Justerini's corked wine

Discussion in 'UK Wine Forum' started by Stefan Bogdanski, Mar 6, 2020.

  1. We recently opened some Perret St Joseph 2012, that I bought a few years ago from Justerini's. The first bottle was corked to death, so we opened another, which was not. The contrast between the bottles was big and even the civilians could tell immediately the difference.

    I wrote to Justerini's asking whether they would refund the corked bottle. The initial response was less than impressive, stating something to the effect that this is a mature wine, so I can expect some oxidation and that since only one bottle was corked and the other was not, this was not a "systematic problem" with the wine, so tough: no refund, no replacement. I pointed out that oxidation was not the issue, but rather TCA and that it usually is only one or two bottles per case that are corked. After a longish delay, I was told that it is not their policy to offer credits or refunds, that on this occasion they would deign to credit my account for the bottle, but that this is a one-off and they will not do it again.

    I am not a major buyer from J+B by any means, but I do buy enough of their stuff on a regular basis, so they can easily check that I don't bother them about corked bottles on a frequent basis (can't remember if I ever did in fact), so their response is a little vexing. Especially, since Berry's has always been very civilised about such things as have the less-be-warranted merchants.

    It's hardly about the 15 pounds or so that the bottle cost and more to do with their customer service and future trust. Have anyone here been in a similar situation? What advice would people offer on how to proceed?
     
  2. FWIW I tend to write off corked bottles, though I know I really should return every single on of them. I think this is mainly due to buying mostly via the internet and I can't be bothered with the hassle. So whilst I almost certainly wouldn't return a bottle, I am appalled at this attitude from them, and it's enough to mentally blacklist them.

    How to proceed? Write to the MD, including the correspondence to date, and say your relationship with Justerinis is finished. Feel free to point them to my post as well to show how strongly wine enthusiasts feel about such disrespect for consumer rights.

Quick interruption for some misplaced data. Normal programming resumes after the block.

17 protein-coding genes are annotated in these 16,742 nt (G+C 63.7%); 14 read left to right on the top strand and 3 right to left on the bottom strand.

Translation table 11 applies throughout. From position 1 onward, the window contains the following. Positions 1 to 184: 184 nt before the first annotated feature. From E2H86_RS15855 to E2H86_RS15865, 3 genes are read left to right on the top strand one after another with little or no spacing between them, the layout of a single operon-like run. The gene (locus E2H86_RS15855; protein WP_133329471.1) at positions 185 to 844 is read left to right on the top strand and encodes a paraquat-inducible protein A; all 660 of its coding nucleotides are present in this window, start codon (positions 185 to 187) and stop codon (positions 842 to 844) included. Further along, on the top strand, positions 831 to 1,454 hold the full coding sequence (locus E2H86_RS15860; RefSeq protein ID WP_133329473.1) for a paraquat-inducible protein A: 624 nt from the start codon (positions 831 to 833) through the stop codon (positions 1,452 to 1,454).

Stefan Bogdanski likes this.
  3. Accept the credit and move on. The next time it happens raise a query again, you may find it was simply a maladroit communication from a particular person, whom you might avoid next time round

    Edited to add: in my view Ian that would be overkill although that's a personal decision. I think life's too short to escalate quite like that, for what's at stake.

    I can sense the indignation but I don't see it being deployed here in a way that helps long term
     
    Last edited: Mar 6, 2020
  4. I think it's the 'few years ago' which means you haven't much of a claim.
     
    Adam Ventress likes this.
  5. My own experiences with J&B is that they would do well to learn from BBR in the art of customer service. I haven't bought from them for a while but last time I did I received a call to tell me that their records were wrong and the case was actually a case of 11, not 12 - did I want it? I was somewhat surprised to be told that as the wine was well priced, they wouldn't discount it by 1/12. As it was something I really wanted I took it but with a very bad taste in my mouth.... In contrast BBR have refunded corked bottles without question, have given me 'free' credit to taste in the shop etc etc - they are a true pleasure to deal with.
     
  6. (Fine) Wine is a product that is sold and bought with the expectation of cellaring, so I don't buy the time lag argument (otherwise we'd all be accepting of premox). Now there probably is a cut-off and IMO that's when in a genuinely older wine it can get harder to determine if it's simply OTH or there is mild taint stripping the fruit. In this instance:
    a) the wine is not that old - a max 7 years since retail, perhaps quite a bit less
    b) the evidence of the 2nd bottle shows the TCA effect to a clear degree

    p.s. I found the bullshit response about oxidation to be most offensive - like an ignorant waiter, rather than representative of a long established fine wine company.
     
    Last edited: Mar 6, 2020